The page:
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Prolonged 2012 Primary Risky for GOP

Chris Maddaloni/CQ Roll Call File Photo
Former Massachusetts Gov. Mitt Romney is one of the few Republican presidential candidates making preparations for a long-haul delegate fight. The GOP's nominating calendar makes a drawn-out contest likely.

Republican operatives say the prepared campaigns should have planted the seeds already for a 50-state operation. But that’s unlikely, given the unpredictable nature of the primary.

“I’d like to say that we sat down six months before the process really started and planned a very detailed strategy on how to secure delegates,” Chip Saltsman, a campaign manager for former Arkansas Gov. Mike Huckabee’s 2008 campaign, said. “But in all honesty, it was about survival. In the back of your mind, you’re thinking about winning Iowa, South Carolina, New Hampshire. You’re not thinking about how to get to the magic number of delegates.”

Republicans caution only two campaigns are making preparations for a long-haul delegate fight: Romney and Rep. Ron Paul (R-Texas).

Romney, in particular, has diligently put together campaign organizations in states with large delegate counts and late primary dates, such as Pennsylvania and California. Over the past couple of weeks, Romney and his surrogates repeatedly floated the inevitability and importance of a long primary.

Other candidates are solely focusing on the early primary and caucus states. Former Speaker Newt Gingrich already missed the deadline for one contest — Missouri.

Republicans have not had a prolonged primary since 1976, when then-former California Gov. Ronald Reagan and President Gerald Ford faced off on the floor of their party’s convention for the nomination. Eventually, party leaders negotiated a back-room deal to give Ford the nod.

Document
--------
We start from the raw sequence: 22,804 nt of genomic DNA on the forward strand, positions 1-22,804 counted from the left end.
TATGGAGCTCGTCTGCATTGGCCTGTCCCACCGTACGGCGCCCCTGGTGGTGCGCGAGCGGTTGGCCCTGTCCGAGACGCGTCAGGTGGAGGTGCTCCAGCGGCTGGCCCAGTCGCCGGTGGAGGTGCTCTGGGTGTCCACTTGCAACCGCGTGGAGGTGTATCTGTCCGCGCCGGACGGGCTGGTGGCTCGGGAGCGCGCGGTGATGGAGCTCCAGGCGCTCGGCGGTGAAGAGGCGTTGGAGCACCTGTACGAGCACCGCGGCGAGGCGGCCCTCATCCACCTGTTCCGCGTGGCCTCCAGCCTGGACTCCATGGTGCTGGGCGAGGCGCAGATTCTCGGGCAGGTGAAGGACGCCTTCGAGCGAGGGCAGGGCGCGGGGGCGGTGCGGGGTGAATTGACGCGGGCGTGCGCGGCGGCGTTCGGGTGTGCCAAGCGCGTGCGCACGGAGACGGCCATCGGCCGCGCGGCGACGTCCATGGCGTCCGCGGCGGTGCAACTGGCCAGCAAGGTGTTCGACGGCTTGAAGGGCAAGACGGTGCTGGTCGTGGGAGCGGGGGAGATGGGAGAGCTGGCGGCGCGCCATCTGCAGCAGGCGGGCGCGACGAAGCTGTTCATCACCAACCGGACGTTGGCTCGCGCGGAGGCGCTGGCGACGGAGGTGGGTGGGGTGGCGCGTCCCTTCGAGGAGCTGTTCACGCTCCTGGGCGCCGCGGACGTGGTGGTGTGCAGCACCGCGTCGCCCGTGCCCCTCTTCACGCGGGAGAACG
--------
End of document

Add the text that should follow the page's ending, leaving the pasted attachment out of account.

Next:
David Norcross, the former RNC Rules Committee chairman, attended that convention. Since the early 1990s, he said he’s been pushing to revise the party’s primary system until the reforms finally passed in 2010. 

“The goal was to stretch it out,” Norcross said. “We wanted more discourse, and we wanted more campaigning in more states. You can’t do that if it’s frontloaded, and of course you can’t do that in a national primary.”

He acknowledged that the calendar changes could mean a primary fight that lasts until June, but he said he didn’t think it would hurt the eventual nominee. 

“We’re betting that momentum will kick in in early April or even in March, and that will finish it off,” he said. “A battle lasting into June didn’t stop the Democrats from winning the presidency four years ago.”

But Republicans quickly pointed out that in 2008, both nominations were open battles. This cycle, Republicans are running as challengers.

One Republican insider noted that the eventual nominee’s financial problems will be compounded by those of the RNC. Even though RNC Chairman Reince Preibus has substantially lowered his committee’s debt this year, the RNC still reported almost $14 million in debt at the end of October.

All the while, the president can continue to stockpile cash for his re-election race.

“The longer we prolong the nominating process, the shorter the campaign is,” said Saul Anuzis, former Michigan Republican Party chairman and member of the RNC calendar compliance committee. “When it’s an open seat, I think it’s less critical than when you’re running against an incumbent. But when you’re running against an incumbent, that’s when the shortness of time becomes critical in the campaign.”

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